Ray Bradbury has some similar views to Kesey. He also believes that the system needs to be fought and changed. He believes that it is possible to change the system, and in his book Fahrenheit 451 the system is fought against for change. Based on his works, Bradbury feels that persistence is also vital in the fight to change the system.
In the novel Fahrenheit 451 it is one man again who is fighting against the system. In this case the system is the government. He fights against the government in the future where the firemen burn books that are forbidden by the totalitarian brave new world regime. Guy Montag is a fireman who breaks free from the system to try to change it. Guy is also outgoing and a rebellious. He tries to change the system by educating himself with the new found knowledge in books. He also uses violence to attempt to change the system. Guy Montag uses a more radical approach to changing the system, Guy became a fugitive from the government and killed many government workers in the process as they tried to apprehend him. He did not make a huge impact on the system, but his fight was worth it because he ended up changing the views of several people and his fight against the authority became well know though the media. Unlike McMurphy, Guy Montag’s life was not sacrificed for a cause but many times he came close to losing it. Guy’s motives are very basic; he wants to change the government for others and himself. He wants to help others to know about the power of books, which he just recently discovered. Like McMurphy, Guy believed that the system could be changed.
I believe that the system needs to be changed due to the corruption, greed, and all of the scandals that are constantly occurring. I too believe that persistence is key to changing the system. I don’t necessarily believe that the whole system needs to be changed, but just certain aspects of it that are full of deceit and corruption. The scandals need to stop. As I look back at the times of which these novels were written I can see why the authors also wanted to fight to change the system. When Fahrenheit 451 was originally written, it was during World War II when Adolf Hitler and Benito Mussolini became notorious for their unjust and ruthless actions and their totalitarian rule. When Kesey wrote One Flew Over the Cuckoo’s Nest it was after the Korean War, which was not a very good time for America, because of the stale mate in that ended up in Korea after years of lives lost and fighting.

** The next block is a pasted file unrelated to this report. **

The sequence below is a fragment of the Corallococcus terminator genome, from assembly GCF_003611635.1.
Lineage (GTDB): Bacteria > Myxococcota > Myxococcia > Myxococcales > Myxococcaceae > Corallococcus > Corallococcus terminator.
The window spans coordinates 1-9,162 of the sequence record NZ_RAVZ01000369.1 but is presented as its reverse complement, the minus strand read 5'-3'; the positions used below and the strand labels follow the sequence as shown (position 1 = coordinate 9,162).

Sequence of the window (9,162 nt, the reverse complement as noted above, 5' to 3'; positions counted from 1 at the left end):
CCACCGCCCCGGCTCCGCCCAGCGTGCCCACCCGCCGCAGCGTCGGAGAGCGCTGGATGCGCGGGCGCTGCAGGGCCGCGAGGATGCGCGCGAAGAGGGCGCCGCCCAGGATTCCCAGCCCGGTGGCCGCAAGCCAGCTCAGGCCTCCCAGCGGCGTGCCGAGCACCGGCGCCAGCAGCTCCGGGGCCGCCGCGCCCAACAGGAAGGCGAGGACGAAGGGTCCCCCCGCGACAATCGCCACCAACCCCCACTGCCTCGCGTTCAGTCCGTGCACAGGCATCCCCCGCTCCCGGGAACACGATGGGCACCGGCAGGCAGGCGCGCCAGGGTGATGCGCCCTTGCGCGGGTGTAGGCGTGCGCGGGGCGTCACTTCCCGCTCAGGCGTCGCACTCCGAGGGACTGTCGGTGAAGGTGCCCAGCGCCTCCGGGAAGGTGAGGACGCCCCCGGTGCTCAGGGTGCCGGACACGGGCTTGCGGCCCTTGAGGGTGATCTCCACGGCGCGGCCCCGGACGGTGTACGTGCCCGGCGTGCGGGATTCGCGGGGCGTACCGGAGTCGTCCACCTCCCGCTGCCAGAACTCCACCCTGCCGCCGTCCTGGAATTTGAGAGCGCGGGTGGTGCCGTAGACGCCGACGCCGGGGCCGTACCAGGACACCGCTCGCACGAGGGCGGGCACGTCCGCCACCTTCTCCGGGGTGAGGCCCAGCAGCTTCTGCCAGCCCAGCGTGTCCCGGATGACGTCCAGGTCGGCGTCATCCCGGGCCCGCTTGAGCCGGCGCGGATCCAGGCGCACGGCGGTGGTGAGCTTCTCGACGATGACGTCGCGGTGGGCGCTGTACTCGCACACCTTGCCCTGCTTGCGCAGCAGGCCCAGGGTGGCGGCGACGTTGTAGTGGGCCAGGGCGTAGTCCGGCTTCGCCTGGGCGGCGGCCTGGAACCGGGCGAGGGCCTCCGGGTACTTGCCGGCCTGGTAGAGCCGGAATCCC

There have been several times in my life which I personally have fought to change the system. Even though it was on a much smaller scale than that of McMurphy or Guy it was still an attempt to change it. My fight against the system was unfortunately a losing battle, but it was worth the fight. The system that I tried to change was that in my History class last year. I , along with a bunch of my fellow classmates, tried to protest the date of a test because it gave us an insufficient amount of time to study. We plead with the teacher to postpone it another day, but to no avail. The test stayed on the same day as scheduled. It was an attempt to change the system, not much of one, but still it was an honest attempt.
It is evident that it’s very difficult to change the system, but it is possible. The right type of character and personality is a big help when you are trying to achieve success in fighting the system. In order to make a true difference you have to keep on trying and fighting. Even if you just change a small area of the system, the majority of the time it is well worth the fight. In both of these novels the main characters were successful in changing some aspect of the system. To them the corruption, unfair practices, and indecencies were enough. Something had to be done, and they did it.
Kesey, Ken. One Flew Over the Cuckoo’s Nest. New York: Penguin Group, 1962
Bradbury, Ray. Fahrenheit 451. New York: Simon and Schuster, 1950